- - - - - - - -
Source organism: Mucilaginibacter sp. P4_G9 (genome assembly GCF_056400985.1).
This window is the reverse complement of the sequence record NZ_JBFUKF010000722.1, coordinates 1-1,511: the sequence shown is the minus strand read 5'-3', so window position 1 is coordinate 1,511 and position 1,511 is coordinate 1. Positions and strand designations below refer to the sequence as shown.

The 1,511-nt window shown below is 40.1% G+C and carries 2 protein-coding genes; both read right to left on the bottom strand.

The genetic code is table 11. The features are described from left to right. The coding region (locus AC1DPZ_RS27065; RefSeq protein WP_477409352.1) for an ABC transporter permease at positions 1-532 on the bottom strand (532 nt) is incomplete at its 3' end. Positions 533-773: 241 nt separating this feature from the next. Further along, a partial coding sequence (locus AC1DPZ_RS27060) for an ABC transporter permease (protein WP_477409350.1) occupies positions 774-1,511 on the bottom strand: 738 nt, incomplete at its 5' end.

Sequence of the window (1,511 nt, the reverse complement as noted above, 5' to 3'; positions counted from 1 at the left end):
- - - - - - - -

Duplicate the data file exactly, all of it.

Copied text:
Source organism: Mucilaginibacter sp. P4_G9 (genome assembly GCF_056400985.1).
This window is the reverse complement of the sequence record NZ_JBFUKF010000722.1, coordinates 1-1,511: the sequence shown is the minus strand read 5'-3', so window position 1 is coordinate 1,511 and position 1,511 is coordinate 1. Positions and strand designations below refer to the sequence as shown.

The 1,511-nt window shown below is 40.1% G+C and carries 2 protein-coding genes; both read right to left on the bottom strand.

The genetic code is table 11. The features are described from left to right. The coding region (locus AC1DPZ_RS27065; RefSeq protein WP_477409352.1) for an ABC transporter permease at positions 1-532 on the bottom strand (532 nt) is incomplete at its 3' end. Positions 533-773: 241 nt separating this feature from the next. Further along, a partial coding sequence (locus AC1DPZ_RS27060) for an ABC transporter permease (protein WP_477409350.1) occupies positions 774-1,511 on the bottom strand: 738 nt, incomplete at its 5' end.

Sequence of the window (1,511 nt, the reverse complement as noted above, 5' to 3'; positions counted from 1 at the left end):